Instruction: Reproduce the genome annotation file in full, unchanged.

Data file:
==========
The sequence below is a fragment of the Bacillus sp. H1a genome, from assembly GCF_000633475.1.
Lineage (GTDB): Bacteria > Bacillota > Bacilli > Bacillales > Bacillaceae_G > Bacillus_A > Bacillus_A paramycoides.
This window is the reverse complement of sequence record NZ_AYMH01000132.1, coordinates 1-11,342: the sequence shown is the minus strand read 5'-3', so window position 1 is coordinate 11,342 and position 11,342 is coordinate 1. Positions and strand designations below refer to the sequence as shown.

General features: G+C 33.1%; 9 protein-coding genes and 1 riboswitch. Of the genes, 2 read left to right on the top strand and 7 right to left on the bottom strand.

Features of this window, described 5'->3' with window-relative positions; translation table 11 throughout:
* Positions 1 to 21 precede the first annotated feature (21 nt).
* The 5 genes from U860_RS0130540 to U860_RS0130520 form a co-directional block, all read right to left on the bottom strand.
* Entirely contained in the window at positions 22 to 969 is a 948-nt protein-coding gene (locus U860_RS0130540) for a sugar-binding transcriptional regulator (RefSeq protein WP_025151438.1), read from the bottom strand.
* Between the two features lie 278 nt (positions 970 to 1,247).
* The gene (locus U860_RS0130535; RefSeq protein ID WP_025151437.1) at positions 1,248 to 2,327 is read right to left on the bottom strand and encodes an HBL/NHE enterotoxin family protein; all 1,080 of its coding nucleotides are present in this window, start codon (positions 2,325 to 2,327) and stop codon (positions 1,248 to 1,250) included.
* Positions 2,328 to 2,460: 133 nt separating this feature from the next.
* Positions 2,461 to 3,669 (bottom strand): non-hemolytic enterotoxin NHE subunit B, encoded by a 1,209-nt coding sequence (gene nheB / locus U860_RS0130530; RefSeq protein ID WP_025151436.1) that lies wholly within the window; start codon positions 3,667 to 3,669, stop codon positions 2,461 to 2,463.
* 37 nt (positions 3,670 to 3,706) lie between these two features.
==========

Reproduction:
The sequence below is a fragment of the Bacillus sp. H1a genome, from assembly GCF_000633475.1.
Lineage (GTDB): Bacteria > Bacillota > Bacilli > Bacillales > Bacillaceae_G > Bacillus_A > Bacillus_A paramycoides.
This window is the reverse complement of sequence record NZ_AYMH01000132.1, coordinates 1-11,342: the sequence shown is the minus strand read 5'-3', so window position 1 is coordinate 11,342 and position 11,342 is coordinate 1. Positions and strand designations below refer to the sequence as shown.

General features: G+C 33.1%; 9 protein-coding genes and 1 riboswitch. Of the genes, 2 read left to right on the top strand and 7 right to left on the bottom strand.

Features of this window, described 5'->3' with window-relative positions; translation table 11 throughout:
* Positions 1 to 21 precede the first annotated feature (21 nt).
* The 5 genes from U860_RS0130540 to U860_RS0130520 form a co-directional block, all read right to left on the bottom strand.
* Entirely contained in the window at positions 22 to 969 is a 948-nt protein-coding gene (locus U860_RS0130540) for a sugar-binding transcriptional regulator (RefSeq protein WP_025151438.1), read from the bottom strand.
* Between the two features lie 278 nt (positions 970 to 1,247).
* The gene (locus U860_RS0130535; RefSeq protein ID WP_025151437.1) at positions 1,248 to 2,327 is read right to left on the bottom strand and encodes an HBL/NHE enterotoxin family protein; all 1,080 of its coding nucleotides are present in this window, start codon (positions 2,325 to 2,327) and stop codon (positions 1,248 to 1,250) included.
* Positions 2,328 to 2,460: 133 nt separating this feature from the next.
* Positions 2,461 to 3,669 (bottom strand): non-hemolytic enterotoxin NHE subunit B, encoded by a 1,209-nt coding sequence (gene nheB / locus U860_RS0130530; RefSeq protein ID WP_025151436.1) that lies wholly within the window; start codon positions 3,667 to 3,669, stop codon positions 2,461 to 2,463.
* 37 nt (positions 3,670 to 3,706) lie between these two features.